Rarely do tourists explore a city’s outskirts or suburbs, but there are some real gems near Venice. Beautiful Venetian villas are some of the most attractive residences in the world, and there are spectacular ones to tour in Asolo. Here, you’ll learn more about the rich history of the region, which at one point constituted its own country, existing as the Republic of Venice. The beautiful Brenta Canal runs up from the coastline, making it even more scenic.
How to get to Asolo
The best way to get to Asolo is to drive, with the trip taking less than an hour. This offers the perfect mix of ease and flexibility. Other villas in the Veneto region are worth exploring, and the surrounding countryside is famously beautiful, so being able to stop at your leisure and take pictures or walk around is worth the expense. There are also buses (the #112 takes about 2 hours and 40 minutes) and trains (line #112 via Padova takes about 3 hours).
From Venice to Vicenza (Villa La Rotunda)
This quaint historical village is famous for its 16th-century architectural wonders, designed by the regionally famous Andrea Palladio. The compact town is easy to walk through, and you’ll get a real sense of the place as the buildings have a distinct design. There are colorful houses, and narrow alleys add to the charm. It’s also relatively quiet, which would break up the fast-paced experience of touring bustling Venice. The Teatro Olimpico is an ancient theatre that’s worth checking out, another must-see is the Santuario di Monte Berico.
How to get to Vicenza
Every day, there are over 40 trains from Venice to Vicenza, so it’s extremely convenient to pop in and out of this quiet but charming little town. The ride is about 35 minutes long, so you don’t necessarily have to dedicate a full day.
From Venice to Castelfranco
Another charming city nestled in the hills north of Venice, Castelfranco is a walled medieval town that has been remarkably well preserved. In fact, the whole place is a giant UNESCO World Heritage Site. Because of its proximity to must-visit Venice, Castelfranco is often overlooked by most travelers. While this is very much a worthwhile destination, it only means the hordes of tourists will be taking selfies elsewhere, while visitors and locals can wander the streets of Castelfranco, appreciating the architecture and daydreaming about medieval life.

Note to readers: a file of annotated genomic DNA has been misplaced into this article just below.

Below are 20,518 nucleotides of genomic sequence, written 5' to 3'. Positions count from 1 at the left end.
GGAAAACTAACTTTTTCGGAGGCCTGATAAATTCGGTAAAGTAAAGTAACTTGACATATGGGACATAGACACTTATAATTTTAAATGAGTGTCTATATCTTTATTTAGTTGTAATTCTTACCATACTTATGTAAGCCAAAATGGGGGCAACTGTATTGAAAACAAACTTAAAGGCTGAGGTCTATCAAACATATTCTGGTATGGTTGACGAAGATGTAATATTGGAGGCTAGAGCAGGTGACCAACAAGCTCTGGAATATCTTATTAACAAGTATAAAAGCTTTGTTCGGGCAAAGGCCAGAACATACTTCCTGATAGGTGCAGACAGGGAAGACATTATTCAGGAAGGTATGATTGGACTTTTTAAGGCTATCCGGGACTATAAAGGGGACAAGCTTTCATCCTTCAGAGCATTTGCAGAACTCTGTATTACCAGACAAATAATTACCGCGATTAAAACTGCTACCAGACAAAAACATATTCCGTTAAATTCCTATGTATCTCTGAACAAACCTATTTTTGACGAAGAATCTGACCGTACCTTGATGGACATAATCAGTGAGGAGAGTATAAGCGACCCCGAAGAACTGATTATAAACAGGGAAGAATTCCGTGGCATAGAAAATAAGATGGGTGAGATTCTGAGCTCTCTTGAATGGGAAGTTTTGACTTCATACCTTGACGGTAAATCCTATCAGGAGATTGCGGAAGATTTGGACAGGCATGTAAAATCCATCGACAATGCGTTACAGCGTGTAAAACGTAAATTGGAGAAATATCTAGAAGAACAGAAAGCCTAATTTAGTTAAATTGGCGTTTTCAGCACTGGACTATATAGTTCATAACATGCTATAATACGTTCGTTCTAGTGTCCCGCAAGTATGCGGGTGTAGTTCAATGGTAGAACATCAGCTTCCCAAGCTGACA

How to get to Castelfranco
One of the best ways to get to Castelfranco is to rent a car in Venice and drive. It’s only about an hour each way, which offers flexibility for stopping in villages or taking pictures of the gorgeous countryside. There are also buses available to get to and from this charming town. The SP667 runs from Venice, with a quick transfer to SP6. The route back is the same. It’s only about 90 minutes using this method.
From Venice to Rovinj (Croatia)
Believe it or not, one of the best options for taking a day trip from Venice is the Croatian city of Rovinj. Venice is situated in the northeast corner of Italy, making it geographically closer to Slovenia than Rome, and just across the Adriatic Sea lies some of the most beautiful coastline in the world. Croatia is famous for its coastal cities and beaches and has become a popular tourist destination for partiers and tourists.
While you’ll have to travel further down the coast to get to King’s Landing (Game of Thrones was shot in Dubrovnik), you can still experience the best of Croatia’s beach culture in Rovinj!
How to get to Rovinj
The best way to get to Rovinj is to take a ferry across the gorgeous Adriatic. The whole trip takes just under 4 hours, but with the scenery and sea breeze, you might not want the ride to end. Atlas Kompas and Direct Ferries both offer routes.
From Venice to Bassano del Grappa
Venice may be located on the Adriatic coast, but it’s not far from the southern foothills of the Alps. The beautiful mountainous terrain is spotted with smaller cities. One of the most beautiful is Bassano del Grappa, which is one of the best destinations for a day trip from Venice. Like many smaller historic towns, Bassano del Grappa’s attractive architecture dates back to the Renaissance, with some buildings being as old as the Middle Ages.
If you’re staying for dinner or drinks, make sure to sample the strong brandy-like “Grappa” spirit that is distilled in the city. You can find it at cafés near the Piazza Della Liberta, which is the cultural heart of the city. Bassano del Grappa’s most famous landmark is the wonderful Ponte Vecchio (Ponte degli Alpini) bridge, which is a UNESCO World Heritage Site. There is also a Hemingway Museum that details his time in the region.
How to get to Bassano del Grappa